Washington Landmarks

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White House

 
 

In America’s short but tenuous history, Philadelphia, Pennsylvania had always been the capital. In 1790, however, George Washington made the decision to move the capital to a brand new area called the District of Columbia – a small, swampy area on the Potomac River between Maryland and Virginia.

While in District of Columbia, Washington and Pierre L’Enfant, a city planner, helped find a location that would house the president of the United States. After a suitable location was found, a competition was held to build the house. Irish architect James Hoban won the contract to design and build the house. He designed the house after a model in the Book of Architecture called the Gibbs House. The house was completed in 1800. John Adams, not George Washington, became the first president to live in it. It was located at 1600 Pennsylvania Avenue. Despite the many changes that the house has been through in the past 200 years, its location has remained the same.

In 1814, as part of the War of 1812, the British occupied Washington and burned the house to the ground. Two years later James Hoban successfully restored it to its original form and added a south portico. The house was known as the Executive Mansion or President’s Palace for much of the 1800’s. In 1901, Teddy Roosevelt renamed it "The White House". The White House’s next renovation occurred in 1902 when the executive office wing and gallery were added. In 1929, it was severely damaged in a fire for the second time and renovated. Today, the White House remains one of the top tourist destinations in Washington. It even has its own bowling alley and movie theater.

 

Capitol Building

 
 

The U.S. Capitol, one of the most recognizable buildings in America, serves as the home of the legislative branch of the United States Government. Construction on the building began in 1793. On September 18th of that year, president George Washington laid the cornerstone. Congress held its first session in the building on November 17th, 1800. Today, the U.S. Capitol Building is honored on the back of the $50 bill.

The U.S. Capitol is perhaps best known for its massive dome. In 1856, after the capitol building was expanded, the old dome proved too small in proportion to the growing building. A larger, cast-iron dome was designed by architect Thomas U. Walter. It was completed in 1863. When it was complete, the dome itself was made of nearly 9,000,000 pounds of iron!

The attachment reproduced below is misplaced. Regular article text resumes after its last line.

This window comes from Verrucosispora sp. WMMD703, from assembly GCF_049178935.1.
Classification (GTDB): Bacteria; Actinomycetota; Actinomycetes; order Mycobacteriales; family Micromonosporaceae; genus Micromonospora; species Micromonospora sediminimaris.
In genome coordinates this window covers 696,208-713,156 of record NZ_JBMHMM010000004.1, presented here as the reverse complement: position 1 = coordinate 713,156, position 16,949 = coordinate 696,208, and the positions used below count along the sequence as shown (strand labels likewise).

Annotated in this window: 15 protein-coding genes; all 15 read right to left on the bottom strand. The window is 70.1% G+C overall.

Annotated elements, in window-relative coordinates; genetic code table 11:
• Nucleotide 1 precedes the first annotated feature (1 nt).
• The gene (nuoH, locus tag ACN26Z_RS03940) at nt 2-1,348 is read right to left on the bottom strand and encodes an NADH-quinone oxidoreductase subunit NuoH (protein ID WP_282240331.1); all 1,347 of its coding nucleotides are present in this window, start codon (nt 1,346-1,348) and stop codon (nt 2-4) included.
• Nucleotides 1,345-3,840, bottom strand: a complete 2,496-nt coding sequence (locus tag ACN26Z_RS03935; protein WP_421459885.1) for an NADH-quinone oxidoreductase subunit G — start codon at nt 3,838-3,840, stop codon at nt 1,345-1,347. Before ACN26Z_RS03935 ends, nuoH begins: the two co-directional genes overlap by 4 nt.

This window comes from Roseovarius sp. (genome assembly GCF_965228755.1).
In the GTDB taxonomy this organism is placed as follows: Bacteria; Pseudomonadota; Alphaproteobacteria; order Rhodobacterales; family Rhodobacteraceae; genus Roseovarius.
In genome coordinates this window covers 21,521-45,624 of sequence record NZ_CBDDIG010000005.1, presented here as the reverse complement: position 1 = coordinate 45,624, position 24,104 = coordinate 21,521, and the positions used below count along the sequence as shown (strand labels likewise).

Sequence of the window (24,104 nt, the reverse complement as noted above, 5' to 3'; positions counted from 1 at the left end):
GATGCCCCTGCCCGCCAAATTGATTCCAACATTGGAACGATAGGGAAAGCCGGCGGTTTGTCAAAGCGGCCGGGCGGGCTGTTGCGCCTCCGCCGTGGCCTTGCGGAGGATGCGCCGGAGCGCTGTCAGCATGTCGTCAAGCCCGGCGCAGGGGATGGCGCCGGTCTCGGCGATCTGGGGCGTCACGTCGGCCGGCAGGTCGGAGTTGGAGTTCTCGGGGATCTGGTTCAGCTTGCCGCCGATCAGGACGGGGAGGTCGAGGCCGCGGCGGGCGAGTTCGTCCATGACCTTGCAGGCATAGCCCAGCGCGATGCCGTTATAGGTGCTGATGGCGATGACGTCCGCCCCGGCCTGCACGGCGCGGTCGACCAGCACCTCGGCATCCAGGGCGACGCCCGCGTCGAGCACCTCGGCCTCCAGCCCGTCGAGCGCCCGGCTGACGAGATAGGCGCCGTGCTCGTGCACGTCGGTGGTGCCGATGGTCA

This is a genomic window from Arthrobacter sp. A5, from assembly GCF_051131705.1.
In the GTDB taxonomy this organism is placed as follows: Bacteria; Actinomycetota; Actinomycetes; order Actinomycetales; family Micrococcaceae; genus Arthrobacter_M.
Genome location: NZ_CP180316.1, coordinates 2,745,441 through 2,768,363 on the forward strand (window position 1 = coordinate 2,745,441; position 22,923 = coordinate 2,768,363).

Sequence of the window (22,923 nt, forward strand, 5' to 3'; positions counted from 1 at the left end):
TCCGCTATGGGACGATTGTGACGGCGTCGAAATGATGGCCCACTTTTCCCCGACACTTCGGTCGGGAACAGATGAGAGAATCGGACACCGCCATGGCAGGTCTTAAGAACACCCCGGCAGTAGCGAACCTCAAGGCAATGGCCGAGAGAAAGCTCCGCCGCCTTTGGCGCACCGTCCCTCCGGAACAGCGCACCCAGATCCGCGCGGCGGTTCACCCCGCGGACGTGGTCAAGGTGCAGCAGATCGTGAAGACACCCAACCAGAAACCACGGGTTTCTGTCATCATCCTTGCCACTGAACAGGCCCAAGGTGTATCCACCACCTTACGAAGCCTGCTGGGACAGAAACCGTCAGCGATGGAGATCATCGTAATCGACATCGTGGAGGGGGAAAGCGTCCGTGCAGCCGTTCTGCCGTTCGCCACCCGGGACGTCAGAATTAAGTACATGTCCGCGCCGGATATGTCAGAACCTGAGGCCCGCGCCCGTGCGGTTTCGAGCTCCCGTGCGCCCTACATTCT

Lincoln Memorial

 
 

The Lincoln Memorial, a large shrine to America’s 16th president, Abraham Lincoln, is one of the most important landmarks in Washington. The memorial is modeled after a Greek Doric Temple with 36 columns each 33 feet tall. The interior of the memorial contains a large sculpture of a seated Lincoln. It also features inscriptions of two of Lincoln’s most famous speeches, The Gettysburg Address and his Second Inaugural Address. Abraham Lincoln is widely considered one of the greatest leaders in American history, as he guided a torn nation through the Civil War.

The Lincoln Memorial was dedicated by President Warren G. Harding on May 30, 1922. In 1963, Martin Luther King Jr. delivered his famous "I Have a Dream" speech from the front of the memorial. Over 250,000 people were said to be in attendance.

 

Washington Monument

 
 

The Washington Monument, a large obelisk made of sandstone, marble, and granite, was built for first president and war hero George Washington. Designed by architect Robert Mills, the cornerstone of the monument was set in 1848, though construction lasted for 36 years. It was finally dedicated on February 21, 1885.

Upon its completion, the Washington Monument was the world’s tallest man-made structure at 555 feet tall. Although it is no longer the tallest man-made structure in the world, it remains the tallest man-made structure in Washington and is visible throughout much of the city, and even into parts of Virginia and Maryland. In addition, the Washington Monument is one of the most popular landmarks in Washington. Over 800,000 people visit each year.

 

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